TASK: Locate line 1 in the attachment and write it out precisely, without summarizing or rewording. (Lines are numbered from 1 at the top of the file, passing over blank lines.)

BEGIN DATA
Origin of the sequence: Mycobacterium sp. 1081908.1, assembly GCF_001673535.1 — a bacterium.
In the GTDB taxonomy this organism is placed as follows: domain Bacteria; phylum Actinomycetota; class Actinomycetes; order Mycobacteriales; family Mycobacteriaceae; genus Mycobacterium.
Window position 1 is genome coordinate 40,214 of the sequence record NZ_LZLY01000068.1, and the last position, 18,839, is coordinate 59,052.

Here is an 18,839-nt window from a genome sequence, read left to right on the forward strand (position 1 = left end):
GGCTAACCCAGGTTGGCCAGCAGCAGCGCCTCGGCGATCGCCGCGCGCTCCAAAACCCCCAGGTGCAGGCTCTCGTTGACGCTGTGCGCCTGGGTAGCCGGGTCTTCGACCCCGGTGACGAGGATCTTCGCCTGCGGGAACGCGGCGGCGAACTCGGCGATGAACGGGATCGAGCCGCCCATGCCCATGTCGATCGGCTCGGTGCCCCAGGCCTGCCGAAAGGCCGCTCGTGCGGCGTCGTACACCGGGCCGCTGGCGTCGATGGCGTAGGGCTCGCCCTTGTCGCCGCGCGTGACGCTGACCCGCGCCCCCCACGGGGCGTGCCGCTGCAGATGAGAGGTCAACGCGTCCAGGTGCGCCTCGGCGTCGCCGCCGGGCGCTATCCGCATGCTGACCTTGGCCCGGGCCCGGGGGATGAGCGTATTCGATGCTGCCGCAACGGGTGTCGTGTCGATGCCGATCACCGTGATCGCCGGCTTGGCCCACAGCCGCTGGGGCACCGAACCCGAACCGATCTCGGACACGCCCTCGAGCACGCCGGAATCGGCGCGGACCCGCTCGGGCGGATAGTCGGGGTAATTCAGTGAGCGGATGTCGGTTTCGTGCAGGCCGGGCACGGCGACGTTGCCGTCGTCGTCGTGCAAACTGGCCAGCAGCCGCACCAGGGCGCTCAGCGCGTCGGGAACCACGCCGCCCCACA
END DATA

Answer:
Origin of the sequence: Mycobacterium sp. 1081908.1, assembly GCF_001673535.1 — a bacterium.